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Three-dimensional printing-guided fenestrated endovascular aortic aneurysm repair using open source software and physician-modified devices.
J Vasc Surg Cases Innov Tech 2019; 5(4):566-571JV

Abstract

Fenestrated endovascular aneurysm repair is frequently used for juxtarenal and pararenal aortic aneurysms. In urgent cases, however, the use of premanufactured patient-specific devices is not an option. Physician-modified endografts may be used to treat these patients but require experience and a steep learning curve for accurate planning to position fenestrations and to perform the graft modifications. Despite experience, a margin of error in placing fenestrations always exists, and a mismatch possibility between the fenestration and vessel ostium can lead to increased cannulation time and stent complications, including target vessel loss. Aortic three-dimensional printing has been widely described in medicine for simulation, training, and surgical planning. Commercial software is currently under investigation for planning of fenestrated endovascular aneurysm repair at high costs. We describe an effective and inexpensive technique using free computer-aided design software to create a real 1:1 aortic 3D model that can easily be printed and quickly sterilized. This aortic model can be used to create a physician-modified endograft and to place fenestrations in an accurate way, with potential for shorter and more precise procedures and better long-term results. Two cases are presented to illustrate the technique, demonstrating that 3D printing is a valuable tool to plan, design, and create fenestrated devices more accurately.

Authors+Show Affiliations

Department of Vascular and Endovascular Surgery, Hospital Universitario Mayor Mederi and Hospital San Ignacio, Bogotá, Colombia.Department of Vascular Surgery, Hospital Militar Central, Bogotá, Colombia.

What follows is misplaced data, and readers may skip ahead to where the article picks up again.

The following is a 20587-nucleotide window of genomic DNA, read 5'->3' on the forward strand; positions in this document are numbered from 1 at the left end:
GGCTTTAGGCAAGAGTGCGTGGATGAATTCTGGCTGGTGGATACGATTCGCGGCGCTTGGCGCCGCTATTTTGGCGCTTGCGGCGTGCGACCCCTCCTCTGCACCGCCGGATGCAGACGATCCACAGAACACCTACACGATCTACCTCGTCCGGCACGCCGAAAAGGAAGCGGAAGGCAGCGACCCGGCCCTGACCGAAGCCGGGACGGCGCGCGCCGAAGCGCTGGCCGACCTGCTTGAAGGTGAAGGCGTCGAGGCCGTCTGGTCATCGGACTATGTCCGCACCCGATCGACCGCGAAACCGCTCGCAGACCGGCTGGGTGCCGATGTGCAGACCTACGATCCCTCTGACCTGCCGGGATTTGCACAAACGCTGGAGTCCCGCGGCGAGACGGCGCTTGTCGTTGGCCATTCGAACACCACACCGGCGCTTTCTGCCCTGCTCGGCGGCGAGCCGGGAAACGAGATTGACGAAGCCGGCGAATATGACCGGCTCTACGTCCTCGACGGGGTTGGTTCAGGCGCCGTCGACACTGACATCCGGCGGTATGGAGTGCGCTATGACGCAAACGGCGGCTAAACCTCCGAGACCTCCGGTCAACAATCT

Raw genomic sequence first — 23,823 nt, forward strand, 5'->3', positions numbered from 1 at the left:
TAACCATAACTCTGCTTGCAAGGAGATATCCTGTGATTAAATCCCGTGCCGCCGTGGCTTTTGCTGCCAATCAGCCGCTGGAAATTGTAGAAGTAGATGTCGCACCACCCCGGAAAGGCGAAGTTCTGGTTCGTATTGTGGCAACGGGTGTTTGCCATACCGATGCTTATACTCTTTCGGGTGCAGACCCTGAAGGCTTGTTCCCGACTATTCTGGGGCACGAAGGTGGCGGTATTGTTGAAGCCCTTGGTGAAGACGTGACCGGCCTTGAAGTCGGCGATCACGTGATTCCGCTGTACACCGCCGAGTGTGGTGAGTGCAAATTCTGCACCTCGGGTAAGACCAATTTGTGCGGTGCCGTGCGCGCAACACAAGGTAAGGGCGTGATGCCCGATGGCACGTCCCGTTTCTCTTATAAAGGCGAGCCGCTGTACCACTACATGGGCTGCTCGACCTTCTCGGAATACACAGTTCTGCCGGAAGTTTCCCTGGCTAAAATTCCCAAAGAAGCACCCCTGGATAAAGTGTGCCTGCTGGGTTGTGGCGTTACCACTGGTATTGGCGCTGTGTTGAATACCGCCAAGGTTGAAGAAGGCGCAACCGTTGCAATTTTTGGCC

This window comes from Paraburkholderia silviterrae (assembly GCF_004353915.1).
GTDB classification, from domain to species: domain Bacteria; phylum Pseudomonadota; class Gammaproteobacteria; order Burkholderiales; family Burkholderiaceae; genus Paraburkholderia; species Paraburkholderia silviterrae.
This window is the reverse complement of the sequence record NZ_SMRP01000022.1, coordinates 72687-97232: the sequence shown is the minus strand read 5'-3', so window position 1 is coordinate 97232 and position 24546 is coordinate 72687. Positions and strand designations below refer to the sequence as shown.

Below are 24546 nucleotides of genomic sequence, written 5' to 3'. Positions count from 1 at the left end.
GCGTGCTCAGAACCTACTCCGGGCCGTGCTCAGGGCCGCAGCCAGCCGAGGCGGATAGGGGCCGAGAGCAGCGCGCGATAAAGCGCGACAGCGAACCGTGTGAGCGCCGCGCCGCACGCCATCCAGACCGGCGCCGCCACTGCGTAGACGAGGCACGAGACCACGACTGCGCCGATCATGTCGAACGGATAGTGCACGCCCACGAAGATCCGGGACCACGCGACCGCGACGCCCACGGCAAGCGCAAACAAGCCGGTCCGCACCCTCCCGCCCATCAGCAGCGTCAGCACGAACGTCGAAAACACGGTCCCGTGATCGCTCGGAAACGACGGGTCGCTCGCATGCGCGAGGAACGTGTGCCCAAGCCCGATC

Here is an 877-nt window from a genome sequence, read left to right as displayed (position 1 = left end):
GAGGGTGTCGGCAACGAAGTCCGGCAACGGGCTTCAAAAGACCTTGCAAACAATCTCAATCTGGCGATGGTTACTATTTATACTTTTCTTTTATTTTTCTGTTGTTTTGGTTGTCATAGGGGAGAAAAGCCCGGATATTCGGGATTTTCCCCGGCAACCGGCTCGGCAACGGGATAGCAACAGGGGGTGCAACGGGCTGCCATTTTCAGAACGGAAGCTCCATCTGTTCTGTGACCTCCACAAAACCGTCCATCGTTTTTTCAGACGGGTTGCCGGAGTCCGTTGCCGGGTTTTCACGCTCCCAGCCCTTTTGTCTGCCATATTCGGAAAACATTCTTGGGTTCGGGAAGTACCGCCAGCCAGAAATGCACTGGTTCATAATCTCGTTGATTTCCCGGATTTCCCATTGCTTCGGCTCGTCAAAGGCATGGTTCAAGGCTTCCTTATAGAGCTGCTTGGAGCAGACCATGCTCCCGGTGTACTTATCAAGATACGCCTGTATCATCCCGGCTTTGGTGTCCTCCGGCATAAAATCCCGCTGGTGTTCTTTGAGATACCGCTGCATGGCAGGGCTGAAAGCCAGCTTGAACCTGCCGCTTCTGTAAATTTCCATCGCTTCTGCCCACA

Pub Type(s)

Journal Article

Language

eng

PubMed ID

31891021

Citation

Barón, Vladimir, and Romeo Guevara. "Three-dimensional Printing-guided Fenestrated Endovascular Aortic Aneurysm Repair Using Open Source Software and Physician-modified Devices." Journal of Vascular Surgery Cases and Innovative Techniques, vol. 5, no. 4, 2019, pp. 566-571.
Barón V, Guevara R. Three-dimensional printing-guided fenestrated endovascular aortic aneurysm repair using open source software and physician-modified devices. J Vasc Surg Cases Innov Tech. 2019;5(4):566-571.
Barón, V., & Guevara, R. (2019). Three-dimensional printing-guided fenestrated endovascular aortic aneurysm repair using open source software and physician-modified devices. Journal of Vascular Surgery Cases and Innovative Techniques, 5(4), pp. 566-571. doi:10.1016/j.jvscit.2019.08.006.
Barón V, Guevara R. Three-dimensional Printing-guided Fenestrated Endovascular Aortic Aneurysm Repair Using Open Source Software and Physician-modified Devices. J Vasc Surg Cases Innov Tech. 2019;5(4):566-571. PubMed PMID: 31891021.
* Article titles in AMA citation format should be in sentence-case
TY - JOUR T1 - Three-dimensional printing-guided fenestrated endovascular aortic aneurysm repair using open source software and physician-modified devices. AU - Barón,Vladimir, AU - Guevara,Romeo, Y1 - 2019/11/22/ PY - 2019/05/03/received PY - 2019/08/20/accepted PY - 2020/1/1/entrez PY - 2020/1/1/pubmed PY - 2020/1/1/medline KW - 3D printing KW - FEVAR KW - Juxtarenal aneurysm KW - Physician-modified endograft SP - 566 EP - 571 JF - Journal of vascular surgery cases and innovative techniques JO - J Vasc Surg Cases Innov Tech VL - 5 IS - 4 N2 - Fenestrated endovascular aneurysm repair is frequently used for juxtarenal and pararenal aortic aneurysms. In urgent cases, however, the use of premanufactured patient-specific devices is not an option. Physician-modified endografts may be used to treat these patients but require experience and a steep learning curve for accurate planning to position fenestrations and to perform the graft modifications. Despite experience, a margin of error in placing fenestrations always exists, and a mismatch possibility between the fenestration and vessel ostium can lead to increased cannulation time and stent complications, including target vessel loss. Aortic three-dimensional printing has been widely described in medicine for simulation, training, and surgical planning. Commercial software is currently under investigation for planning of fenestrated endovascular aneurysm repair at high costs. We describe an effective and inexpensive technique using free computer-aided design software to create a real 1:1 aortic 3D model that can easily be printed and quickly sterilized. This aortic model can be used to create a physician-modified endograft and to place fenestrations in an accurate way, with potential for shorter and more precise procedures and better long-term results. Two cases are presented to illustrate the technique, demonstrating that 3D printing is a valuable tool to plan, design, and create fenestrated devices more accurately. SN - 2468-4287 UR - https://www.unboundmedicine.com/medline/citation/31891021/Three-dimensional_printing-guided_fenestrated_endovascular_aortic_aneurysm_repair_using_open_source_software_and_physician-modified_devices L2 - https://linkinghub.elsevier.com/retrieve/pii/S2468-4287(19)30117-0 DB - PRIME DP - Unbound Medicine ER -